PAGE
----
2008 CSU Facilities Management Conference

Design & Construction

BIM: Costs and Benefits on Two Project, Performing Arts Center and Student Recreation Center | Thursday, October 23, 10:30AM-12:00PM

Tom Kennedy,
Chief of Architecture and Engineering, CSU Office of the Chancellor

Glenn Carels,
Design Principal, LPA
Walid Shihayed,
Esitmater, WM2S Consultant/C.W. Driver
Nathaniel Wilson,
Campus Architect, CSU Northridge

CSU Northridge has used BIM (Building Information Models) for two very different projects, a Performing Arts Center and a Student Recreation Center. Both of these projects used the Construction Management at Risk project delivery method which helped quantify the costs and benefits. The models were created with the two leading BIM software applications, Vico Constructor/Navis Viewer and AutoCad Revit/Navis Viewer. This session will demonstrate both models, discuss benefits of BIM for each project, and give cost benefit examples. Hear the perspectives on BIM from the owner, the contractor, and the architect/designer.

The Integral Link Between Evidence-Based and Green Design | Thursday, October 23, 2:00PM-3:30PM

Warren Jacobs,
University Architect, CSU Office of the Chancellor

Eve Edelstein,
Senior Vice President, HMC Architects\
Holly Hill, Sustainability Design Manager, HMC Architects
Fred Jandt,
Dean, CSU San Bernardino, Palm Desert Campus

This presentation will cover the inherent link between evidence-based design and sustainable design strategies and examples of implementation at the CSU San Bernardino Palm Desert Campus. Evidence based-design and sustainability have been pursued independently, yet the two fields are linked. Design that incorporates bio-medical evidence of the influence of light, temperature, and sound on human stress, performance, and health are directly relevant to learning environments.

Examples of the relationship between environmental and human drivers for design will be described, including the influence of light, acoustics, air quality, and materials. A direct correlation will be made between evidence-based design strategies and green building rating systems. Attendees will gain a basic understanding of these research concepts and practical tools for applying them.   

The Good, the Bad, and the Ugly or How to Love 1960s Buildings | Friday, October 24, 10:00AM-11:00AM

Bob Schulz,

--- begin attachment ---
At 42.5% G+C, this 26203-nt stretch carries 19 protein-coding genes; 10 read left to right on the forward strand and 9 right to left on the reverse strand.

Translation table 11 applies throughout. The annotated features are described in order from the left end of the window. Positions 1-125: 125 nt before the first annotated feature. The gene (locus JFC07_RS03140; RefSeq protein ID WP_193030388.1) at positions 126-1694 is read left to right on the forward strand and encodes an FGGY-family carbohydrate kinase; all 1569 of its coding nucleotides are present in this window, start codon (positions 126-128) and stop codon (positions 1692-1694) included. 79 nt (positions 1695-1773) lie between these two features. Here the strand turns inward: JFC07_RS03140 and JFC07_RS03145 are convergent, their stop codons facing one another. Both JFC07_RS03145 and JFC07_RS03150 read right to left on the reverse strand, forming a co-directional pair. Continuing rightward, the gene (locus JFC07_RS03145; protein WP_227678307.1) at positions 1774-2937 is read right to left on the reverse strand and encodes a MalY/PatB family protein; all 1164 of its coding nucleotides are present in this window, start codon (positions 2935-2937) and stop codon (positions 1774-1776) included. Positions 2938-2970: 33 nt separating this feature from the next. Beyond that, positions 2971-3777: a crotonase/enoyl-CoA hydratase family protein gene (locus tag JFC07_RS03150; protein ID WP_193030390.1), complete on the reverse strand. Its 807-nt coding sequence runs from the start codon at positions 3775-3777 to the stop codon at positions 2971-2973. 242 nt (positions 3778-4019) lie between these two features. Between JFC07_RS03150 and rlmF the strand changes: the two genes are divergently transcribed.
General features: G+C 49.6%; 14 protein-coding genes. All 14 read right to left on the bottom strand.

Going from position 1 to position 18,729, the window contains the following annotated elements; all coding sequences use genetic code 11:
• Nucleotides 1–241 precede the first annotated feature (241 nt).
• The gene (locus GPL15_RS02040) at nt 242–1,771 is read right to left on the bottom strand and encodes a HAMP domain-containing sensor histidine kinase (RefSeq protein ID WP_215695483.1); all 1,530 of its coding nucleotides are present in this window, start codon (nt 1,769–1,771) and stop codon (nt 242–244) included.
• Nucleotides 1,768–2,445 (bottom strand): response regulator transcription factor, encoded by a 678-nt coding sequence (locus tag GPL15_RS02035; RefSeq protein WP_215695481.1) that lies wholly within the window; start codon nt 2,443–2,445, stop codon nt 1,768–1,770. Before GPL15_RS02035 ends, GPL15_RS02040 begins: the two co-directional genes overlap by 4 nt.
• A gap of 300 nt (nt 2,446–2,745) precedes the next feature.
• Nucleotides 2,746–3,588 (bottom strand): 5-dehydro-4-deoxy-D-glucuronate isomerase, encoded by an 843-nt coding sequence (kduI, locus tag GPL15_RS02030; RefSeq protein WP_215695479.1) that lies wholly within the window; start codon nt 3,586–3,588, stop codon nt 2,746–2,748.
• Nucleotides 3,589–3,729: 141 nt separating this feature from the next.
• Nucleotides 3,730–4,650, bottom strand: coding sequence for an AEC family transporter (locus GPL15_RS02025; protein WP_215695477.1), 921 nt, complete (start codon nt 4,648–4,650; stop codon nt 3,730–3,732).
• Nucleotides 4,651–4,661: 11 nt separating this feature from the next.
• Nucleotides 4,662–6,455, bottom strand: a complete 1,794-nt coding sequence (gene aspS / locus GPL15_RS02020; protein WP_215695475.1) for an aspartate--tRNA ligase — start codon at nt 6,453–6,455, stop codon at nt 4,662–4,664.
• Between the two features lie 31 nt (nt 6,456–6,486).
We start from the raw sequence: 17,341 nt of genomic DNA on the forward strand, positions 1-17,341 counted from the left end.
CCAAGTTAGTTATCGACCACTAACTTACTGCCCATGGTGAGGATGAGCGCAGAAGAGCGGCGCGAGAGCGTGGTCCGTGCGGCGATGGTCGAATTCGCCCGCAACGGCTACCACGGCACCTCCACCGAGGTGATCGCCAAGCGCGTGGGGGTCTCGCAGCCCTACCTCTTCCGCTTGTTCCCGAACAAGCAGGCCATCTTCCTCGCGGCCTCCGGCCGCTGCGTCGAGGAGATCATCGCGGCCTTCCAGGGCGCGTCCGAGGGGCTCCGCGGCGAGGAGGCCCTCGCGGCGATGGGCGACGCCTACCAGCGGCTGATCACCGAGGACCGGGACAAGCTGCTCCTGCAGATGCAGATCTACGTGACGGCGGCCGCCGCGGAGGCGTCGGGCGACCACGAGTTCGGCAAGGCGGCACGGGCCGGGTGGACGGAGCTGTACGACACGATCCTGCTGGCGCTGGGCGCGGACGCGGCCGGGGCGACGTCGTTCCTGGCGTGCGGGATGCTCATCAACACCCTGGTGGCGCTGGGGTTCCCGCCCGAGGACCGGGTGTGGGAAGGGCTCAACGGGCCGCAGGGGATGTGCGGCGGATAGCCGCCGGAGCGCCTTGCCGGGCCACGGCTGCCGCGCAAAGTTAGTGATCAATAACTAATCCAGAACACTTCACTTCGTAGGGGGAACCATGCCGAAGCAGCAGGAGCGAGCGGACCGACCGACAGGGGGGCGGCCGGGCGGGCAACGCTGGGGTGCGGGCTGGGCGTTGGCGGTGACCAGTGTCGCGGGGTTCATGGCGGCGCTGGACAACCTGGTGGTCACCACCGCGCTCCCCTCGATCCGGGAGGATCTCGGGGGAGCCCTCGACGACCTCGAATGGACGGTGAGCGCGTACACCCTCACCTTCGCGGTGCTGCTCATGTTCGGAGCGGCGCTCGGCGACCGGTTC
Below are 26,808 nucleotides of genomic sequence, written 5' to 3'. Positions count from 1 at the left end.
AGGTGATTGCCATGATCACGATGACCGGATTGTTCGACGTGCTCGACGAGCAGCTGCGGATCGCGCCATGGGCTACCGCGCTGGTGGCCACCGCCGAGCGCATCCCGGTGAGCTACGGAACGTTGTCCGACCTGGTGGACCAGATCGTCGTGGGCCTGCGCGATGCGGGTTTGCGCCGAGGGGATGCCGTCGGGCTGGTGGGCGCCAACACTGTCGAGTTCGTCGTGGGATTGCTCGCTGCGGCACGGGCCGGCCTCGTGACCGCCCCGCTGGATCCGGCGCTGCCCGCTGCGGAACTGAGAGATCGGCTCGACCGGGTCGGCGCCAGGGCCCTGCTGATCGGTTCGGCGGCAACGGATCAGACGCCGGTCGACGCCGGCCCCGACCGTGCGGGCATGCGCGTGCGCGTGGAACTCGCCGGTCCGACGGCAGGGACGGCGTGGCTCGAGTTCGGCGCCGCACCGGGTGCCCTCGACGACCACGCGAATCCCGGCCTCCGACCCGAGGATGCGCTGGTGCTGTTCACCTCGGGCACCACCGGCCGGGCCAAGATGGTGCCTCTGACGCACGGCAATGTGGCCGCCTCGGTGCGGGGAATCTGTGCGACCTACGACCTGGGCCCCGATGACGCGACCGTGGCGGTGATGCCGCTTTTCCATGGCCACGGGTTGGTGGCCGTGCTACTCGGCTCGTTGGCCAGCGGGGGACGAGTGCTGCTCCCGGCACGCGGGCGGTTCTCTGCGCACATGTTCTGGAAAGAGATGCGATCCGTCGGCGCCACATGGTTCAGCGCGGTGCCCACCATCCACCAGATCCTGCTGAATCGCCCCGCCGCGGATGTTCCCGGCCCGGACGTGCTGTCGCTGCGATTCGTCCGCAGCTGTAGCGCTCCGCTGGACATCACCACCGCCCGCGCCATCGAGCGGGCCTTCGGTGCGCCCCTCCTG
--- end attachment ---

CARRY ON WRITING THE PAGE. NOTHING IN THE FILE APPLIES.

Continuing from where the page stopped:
Associate Vice President of Operations, San Diego State University

Jay S. Bauer,
Partner, Bauer and Wiley
Brian Pratt, Principal, Bauer and Wiley
Michael Smith,
Director of Design and Construction, CSU Fullerton
Annette Wiley
, Partner, Bauer and Wiley

Attendees will learn, through case studies, the key issues involved in renovating older campus buildings by reimagining and reinvigorating them in ways that bring new life and purpose to these important campus resources. In addition, the session offers an approach to cost control that is thoughtful, programmatic, and collaborative, which will lead to more informed decision making and a higher likelihood of establishing and achieving reasonable costs. At the root of these case studies are “lessons learned” regarding the importance, value, and benefits of collaboration among the various stakeholders involved in building programming, planning, design, and construction. Renovation will be portrayed in seven precepts that apply to any such project, with cost control described in a similar manner with a focus on collaborative responsibilities.

Reducing the University’s Risks in Construction Programs | Friday, October 24, 11:15-12:15

Jim Sowerbrower, Chief of Construction Management, CSU Office of the Chancellor

George Heery,
Chairman/CEO, Brookwood Group
Robert Kitamura,
Director for Facilities Planning and Capital Projects, Cal Poly San Luis Obispo

Reducing the university’s risks in its construction programs is becoming more difficult as we depend upon the global community in addition to national vendors and contractors for our materials and labor. Thus, managing risk in our construction programs is of a much higher priority then it ever was before. This session will cover early identification of the risks and the use of construction methods that will help to lessen those exposures.  The presenters will show methods that are proving successful in managing one of Cal Poly’s multi-faceted construction projects, a $300 million student housing project.